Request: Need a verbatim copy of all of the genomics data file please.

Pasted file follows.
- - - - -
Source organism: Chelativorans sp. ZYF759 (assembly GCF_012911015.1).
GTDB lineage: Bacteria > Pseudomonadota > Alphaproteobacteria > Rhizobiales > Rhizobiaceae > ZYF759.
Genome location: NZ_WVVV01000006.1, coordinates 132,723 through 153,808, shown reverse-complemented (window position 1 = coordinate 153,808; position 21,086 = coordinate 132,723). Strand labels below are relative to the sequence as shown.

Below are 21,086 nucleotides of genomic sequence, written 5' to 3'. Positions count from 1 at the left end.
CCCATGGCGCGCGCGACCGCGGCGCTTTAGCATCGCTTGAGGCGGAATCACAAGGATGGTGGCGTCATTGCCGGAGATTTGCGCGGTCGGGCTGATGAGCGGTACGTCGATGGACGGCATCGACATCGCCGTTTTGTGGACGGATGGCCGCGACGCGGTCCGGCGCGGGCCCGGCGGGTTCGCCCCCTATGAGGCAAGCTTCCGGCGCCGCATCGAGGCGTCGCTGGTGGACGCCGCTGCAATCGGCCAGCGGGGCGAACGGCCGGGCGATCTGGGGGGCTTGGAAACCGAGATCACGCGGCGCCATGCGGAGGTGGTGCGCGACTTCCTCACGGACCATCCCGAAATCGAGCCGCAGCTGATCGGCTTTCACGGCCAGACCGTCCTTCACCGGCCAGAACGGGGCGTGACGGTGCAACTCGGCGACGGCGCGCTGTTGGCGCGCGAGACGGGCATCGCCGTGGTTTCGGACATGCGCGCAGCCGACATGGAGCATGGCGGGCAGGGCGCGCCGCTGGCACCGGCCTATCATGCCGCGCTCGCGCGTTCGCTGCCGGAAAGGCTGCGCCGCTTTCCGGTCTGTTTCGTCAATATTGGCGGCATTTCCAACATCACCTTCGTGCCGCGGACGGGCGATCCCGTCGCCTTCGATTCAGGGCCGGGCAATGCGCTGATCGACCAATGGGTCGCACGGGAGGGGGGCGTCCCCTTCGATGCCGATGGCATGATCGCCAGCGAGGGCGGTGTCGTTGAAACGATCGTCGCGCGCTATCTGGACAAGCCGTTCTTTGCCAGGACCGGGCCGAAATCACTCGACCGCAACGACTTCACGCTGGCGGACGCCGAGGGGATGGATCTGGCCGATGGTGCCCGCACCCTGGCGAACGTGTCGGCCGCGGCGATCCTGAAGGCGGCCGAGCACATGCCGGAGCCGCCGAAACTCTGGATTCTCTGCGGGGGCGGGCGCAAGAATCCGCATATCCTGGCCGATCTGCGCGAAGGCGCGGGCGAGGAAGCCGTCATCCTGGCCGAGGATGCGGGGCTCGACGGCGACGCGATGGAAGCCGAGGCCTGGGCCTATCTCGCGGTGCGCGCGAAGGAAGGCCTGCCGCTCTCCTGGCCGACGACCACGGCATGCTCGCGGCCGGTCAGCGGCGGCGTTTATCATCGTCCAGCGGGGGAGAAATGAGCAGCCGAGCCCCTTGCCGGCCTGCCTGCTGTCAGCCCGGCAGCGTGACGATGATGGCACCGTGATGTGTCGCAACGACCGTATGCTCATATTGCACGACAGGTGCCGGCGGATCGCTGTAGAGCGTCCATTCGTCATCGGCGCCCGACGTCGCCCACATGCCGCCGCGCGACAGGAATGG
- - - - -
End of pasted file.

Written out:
Source organism: Chelativorans sp. ZYF759 (assembly GCF_012911015.1).
GTDB lineage: Bacteria > Pseudomonadota > Alphaproteobacteria > Rhizobiales > Rhizobiaceae > ZYF759.
Genome location: NZ_WVVV01000006.1, coordinates 132,723 through 153,808, shown reverse-complemented (window position 1 = coordinate 153,808; position 21,086 = coordinate 132,723). Strand labels below are relative to the sequence as shown.

Below are 21,086 nucleotides of genomic sequence, written 5' to 3'. Positions count from 1 at the left end.
CCCATGGCGCGCGCGACCGCGGCGCTTTAGCATCGCTTGAGGCGGAATCACAAGGATGGTGGCGTCATTGCCGGAGATTTGCGCGGTCGGGCTGATGAGCGGTACGTCGATGGACGGCATCGACATCGCCGTTTTGTGGACGGATGGCCGCGACGCGGTCCGGCGCGGGCCCGGCGGGTTCGCCCCCTATGAGGCAAGCTTCCGGCGCCGCATCGAGGCGTCGCTGGTGGACGCCGCTGCAATCGGCCAGCGGGGCGAACGGCCGGGCGATCTGGGGGGCTTGGAAACCGAGATCACGCGGCGCCATGCGGAGGTGGTGCGCGACTTCCTCACGGACCATCCCGAAATCGAGCCGCAGCTGATCGGCTTTCACGGCCAGACCGTCCTTCACCGGCCAGAACGGGGCGTGACGGTGCAACTCGGCGACGGCGCGCTGTTGGCGCGCGAGACGGGCATCGCCGTGGTTTCGGACATGCGCGCAGCCGACATGGAGCATGGCGGGCAGGGCGCGCCGCTGGCACCGGCCTATCATGCCGCGCTCGCGCGTTCGCTGCCGGAAAGGCTGCGCCGCTTTCCGGTCTGTTTCGTCAATATTGGCGGCATTTCCAACATCACCTTCGTGCCGCGGACGGGCGATCCCGTCGCCTTCGATTCAGGGCCGGGCAATGCGCTGATCGACCAATGGGTCGCACGGGAGGGGGGCGTCCCCTTCGATGCCGATGGCATGATCGCCAGCGAGGGCGGTGTCGTTGAAACGATCGTCGCGCGCTATCTGGACAAGCCGTTCTTTGCCAGGACCGGGCCGAAATCACTCGACCGCAACGACTTCACGCTGGCGGACGCCGAGGGGATGGATCTGGCCGATGGTGCCCGCACCCTGGCGAACGTGTCGGCCGCGGCGATCCTGAAGGCGGCCGAGCACATGCCGGAGCCGCCGAAACTCTGGATTCTCTGCGGGGGCGGGCGCAAGAATCCGCATATCCTGGCCGATCTGCGCGAAGGCGCGGGCGAGGAAGCCGTCATCCTGGCCGAGGATGCGGGGCTCGACGGCGACGCGATGGAAGCCGAGGCCTGGGCCTATCTCGCGGTGCGCGCGAAGGAAGGCCTGCCGCTCTCCTGGCCGACGACCACGGCATGCTCGCGGCCGGTCAGCGGCGGCGTTTATCATCGTCCAGCGGGGGAGAAATGAGCAGCCGAGCCCCTTGCCGGCCTGCCTGCTGTCAGCCCGGCAGCGTGACGATGATGGCACCGTGATGTGTCGCAACGACCGTATGCTCATATTGCACGACAGGTGCCGGCGGATCGCTGTAGAGCGTCCATTCGTCATCGGCGCCCGACGTCGCCCACATGCCGCCGCGCGACAGGAATGG